In a discussion with a friend yesterday, I mentioned the debate ensuing in the comments section of my last post and, in particular, the misconception that Social Security is guaranteed. The stated purpose of the Social Security Act of 1935 was to "provide for the general welfare by establishing a system of Federal old-age benefits, and by enabling the several States to make more adequate provision for aged persons, blind persons, dependent and crippled children, maternal and child welfare, public health, and the administration of their unemployment compensation laws; to establish a Social Security Board; to raise revenue; and for other purposes." In this single act, government took over the role of charity for all time. However, it made charity no longer charity, but an obligation, creating a debt on the part of all future workers and a claim on the product of future workers' labor by all current workers. Hence, the Social Security system itself is in constant debt.
Compare Social Security to a voluntary retirement program, such as a 401(k). I've heard the argument that a 401(k) is not as good as Social Security because it is a defined contribution plan, rather than a defined benefit plan. This argument is uninformed and simplistic at best. You can borrow against a 401(k), i.e. a 401(k) is deemed by creditors to be a valid security on their loan to you. Try going to the same creditor and ask to borrow against the Social Security you plan on drawing when you reach 65. It won't happen.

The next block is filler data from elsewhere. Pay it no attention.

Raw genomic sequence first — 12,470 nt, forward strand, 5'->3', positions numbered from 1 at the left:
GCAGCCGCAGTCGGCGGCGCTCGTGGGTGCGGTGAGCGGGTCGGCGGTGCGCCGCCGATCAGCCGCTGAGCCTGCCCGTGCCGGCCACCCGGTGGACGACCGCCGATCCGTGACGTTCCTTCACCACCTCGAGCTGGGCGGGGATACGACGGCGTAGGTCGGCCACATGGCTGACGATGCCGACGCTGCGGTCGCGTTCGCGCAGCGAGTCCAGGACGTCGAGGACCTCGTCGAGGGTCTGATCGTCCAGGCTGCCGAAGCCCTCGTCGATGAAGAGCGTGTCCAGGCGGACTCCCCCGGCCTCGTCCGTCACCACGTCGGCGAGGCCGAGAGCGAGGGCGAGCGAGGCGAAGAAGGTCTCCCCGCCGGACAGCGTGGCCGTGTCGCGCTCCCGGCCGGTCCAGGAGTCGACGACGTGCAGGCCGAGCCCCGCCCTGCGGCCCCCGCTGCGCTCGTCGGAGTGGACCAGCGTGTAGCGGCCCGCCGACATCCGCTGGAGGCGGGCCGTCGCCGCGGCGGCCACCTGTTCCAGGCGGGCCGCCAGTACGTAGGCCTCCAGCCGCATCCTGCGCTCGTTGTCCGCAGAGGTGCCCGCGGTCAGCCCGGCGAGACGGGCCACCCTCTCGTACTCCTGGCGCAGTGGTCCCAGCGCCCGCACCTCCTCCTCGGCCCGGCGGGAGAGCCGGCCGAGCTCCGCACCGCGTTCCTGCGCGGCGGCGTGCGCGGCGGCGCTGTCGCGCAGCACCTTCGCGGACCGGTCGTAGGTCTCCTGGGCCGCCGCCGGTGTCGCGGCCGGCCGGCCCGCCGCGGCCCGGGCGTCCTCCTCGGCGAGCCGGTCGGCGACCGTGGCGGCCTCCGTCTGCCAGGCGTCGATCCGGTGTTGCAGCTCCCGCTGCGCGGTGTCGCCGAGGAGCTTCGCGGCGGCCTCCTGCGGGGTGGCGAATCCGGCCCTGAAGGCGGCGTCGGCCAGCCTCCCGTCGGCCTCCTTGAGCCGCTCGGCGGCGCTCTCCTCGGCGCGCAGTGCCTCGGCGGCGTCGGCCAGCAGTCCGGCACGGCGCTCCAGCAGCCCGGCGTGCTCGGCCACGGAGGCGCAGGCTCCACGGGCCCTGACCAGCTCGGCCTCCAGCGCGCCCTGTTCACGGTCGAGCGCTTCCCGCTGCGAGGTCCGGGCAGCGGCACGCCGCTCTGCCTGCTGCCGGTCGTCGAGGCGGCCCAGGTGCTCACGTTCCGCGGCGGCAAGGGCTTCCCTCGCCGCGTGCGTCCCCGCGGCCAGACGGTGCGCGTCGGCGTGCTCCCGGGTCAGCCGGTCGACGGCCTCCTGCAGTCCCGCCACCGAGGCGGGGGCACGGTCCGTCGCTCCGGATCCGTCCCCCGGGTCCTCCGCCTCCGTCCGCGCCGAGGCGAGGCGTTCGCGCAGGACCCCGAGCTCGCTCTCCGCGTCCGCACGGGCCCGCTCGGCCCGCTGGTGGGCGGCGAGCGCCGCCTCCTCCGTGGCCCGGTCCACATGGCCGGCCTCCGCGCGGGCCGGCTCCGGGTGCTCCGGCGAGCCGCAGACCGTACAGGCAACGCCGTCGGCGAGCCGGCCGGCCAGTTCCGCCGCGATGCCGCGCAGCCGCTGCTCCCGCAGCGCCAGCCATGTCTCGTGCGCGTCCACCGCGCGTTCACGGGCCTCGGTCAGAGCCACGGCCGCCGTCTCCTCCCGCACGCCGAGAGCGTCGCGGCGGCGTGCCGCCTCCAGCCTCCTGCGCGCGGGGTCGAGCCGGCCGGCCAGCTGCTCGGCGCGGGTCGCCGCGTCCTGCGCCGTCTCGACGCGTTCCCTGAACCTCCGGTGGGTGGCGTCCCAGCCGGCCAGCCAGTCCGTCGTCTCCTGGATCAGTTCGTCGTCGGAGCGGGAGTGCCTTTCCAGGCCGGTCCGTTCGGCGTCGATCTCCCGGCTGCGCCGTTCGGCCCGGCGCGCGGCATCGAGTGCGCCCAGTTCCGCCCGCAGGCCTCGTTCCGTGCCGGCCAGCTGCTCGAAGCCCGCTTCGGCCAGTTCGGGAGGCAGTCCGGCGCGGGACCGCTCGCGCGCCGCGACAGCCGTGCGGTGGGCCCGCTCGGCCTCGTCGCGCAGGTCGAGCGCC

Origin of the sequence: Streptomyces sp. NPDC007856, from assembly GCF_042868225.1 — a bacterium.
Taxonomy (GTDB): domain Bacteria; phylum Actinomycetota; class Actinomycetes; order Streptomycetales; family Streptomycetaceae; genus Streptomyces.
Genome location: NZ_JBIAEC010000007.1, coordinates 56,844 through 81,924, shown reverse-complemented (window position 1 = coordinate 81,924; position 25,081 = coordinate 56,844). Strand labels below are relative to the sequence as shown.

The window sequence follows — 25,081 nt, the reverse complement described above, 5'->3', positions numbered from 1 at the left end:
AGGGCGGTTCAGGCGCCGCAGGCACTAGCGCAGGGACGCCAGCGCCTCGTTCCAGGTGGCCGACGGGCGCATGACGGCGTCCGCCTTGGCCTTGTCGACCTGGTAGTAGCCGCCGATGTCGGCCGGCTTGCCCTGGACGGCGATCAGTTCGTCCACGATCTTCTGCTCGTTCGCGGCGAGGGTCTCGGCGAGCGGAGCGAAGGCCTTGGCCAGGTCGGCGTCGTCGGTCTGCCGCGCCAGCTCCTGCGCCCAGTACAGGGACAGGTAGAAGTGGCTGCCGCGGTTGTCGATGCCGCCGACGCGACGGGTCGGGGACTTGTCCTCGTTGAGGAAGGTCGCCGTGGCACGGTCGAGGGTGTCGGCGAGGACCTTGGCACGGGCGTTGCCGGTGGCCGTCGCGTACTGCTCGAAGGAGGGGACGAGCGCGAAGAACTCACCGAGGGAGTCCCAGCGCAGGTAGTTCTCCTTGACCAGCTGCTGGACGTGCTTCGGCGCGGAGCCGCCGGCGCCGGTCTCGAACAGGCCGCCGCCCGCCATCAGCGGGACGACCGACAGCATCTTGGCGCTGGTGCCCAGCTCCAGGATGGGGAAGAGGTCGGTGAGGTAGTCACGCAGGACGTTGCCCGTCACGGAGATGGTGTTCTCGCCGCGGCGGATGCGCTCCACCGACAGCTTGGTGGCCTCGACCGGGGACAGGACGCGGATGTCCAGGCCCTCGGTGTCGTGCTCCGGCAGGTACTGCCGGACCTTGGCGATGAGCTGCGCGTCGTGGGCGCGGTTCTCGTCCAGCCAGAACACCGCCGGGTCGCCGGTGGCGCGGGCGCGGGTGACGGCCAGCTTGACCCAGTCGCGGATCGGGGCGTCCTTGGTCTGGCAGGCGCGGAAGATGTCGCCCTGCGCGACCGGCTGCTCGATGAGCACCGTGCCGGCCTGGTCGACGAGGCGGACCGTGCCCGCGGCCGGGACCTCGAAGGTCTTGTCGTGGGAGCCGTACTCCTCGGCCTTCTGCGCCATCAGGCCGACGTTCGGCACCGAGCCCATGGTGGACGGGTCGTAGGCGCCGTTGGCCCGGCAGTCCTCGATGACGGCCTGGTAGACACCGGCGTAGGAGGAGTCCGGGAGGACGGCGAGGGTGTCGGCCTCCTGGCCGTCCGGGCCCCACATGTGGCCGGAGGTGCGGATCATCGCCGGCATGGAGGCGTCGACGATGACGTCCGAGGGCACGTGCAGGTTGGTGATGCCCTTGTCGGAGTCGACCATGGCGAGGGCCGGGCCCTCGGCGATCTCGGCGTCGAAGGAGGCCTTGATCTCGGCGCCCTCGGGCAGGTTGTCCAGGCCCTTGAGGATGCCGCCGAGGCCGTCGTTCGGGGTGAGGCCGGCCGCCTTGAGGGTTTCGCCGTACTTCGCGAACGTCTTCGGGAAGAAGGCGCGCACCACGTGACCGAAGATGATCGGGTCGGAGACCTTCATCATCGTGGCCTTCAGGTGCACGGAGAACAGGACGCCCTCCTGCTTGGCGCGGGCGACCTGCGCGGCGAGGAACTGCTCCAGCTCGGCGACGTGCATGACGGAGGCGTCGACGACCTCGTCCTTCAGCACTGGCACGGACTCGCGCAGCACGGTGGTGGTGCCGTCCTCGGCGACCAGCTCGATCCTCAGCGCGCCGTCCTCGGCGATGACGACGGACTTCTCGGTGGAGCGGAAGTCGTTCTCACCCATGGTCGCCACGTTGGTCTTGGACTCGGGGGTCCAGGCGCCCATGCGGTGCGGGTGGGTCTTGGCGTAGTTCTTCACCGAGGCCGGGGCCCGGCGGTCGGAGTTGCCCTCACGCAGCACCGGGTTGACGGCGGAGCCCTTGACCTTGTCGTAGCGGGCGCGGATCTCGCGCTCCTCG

Social Security does not have as high returns as other investments and is at least as risky. Your Social Security payments depend on wealth that has not yet been generated by people who have no express desire to give their earnings to you. While some choose to rely on the empty promises of Social Security and claim the earnings of others to whom they have provided no product or service, it is a much less risky venture to invest your money yourself and bear the full costs and benefits of your investment.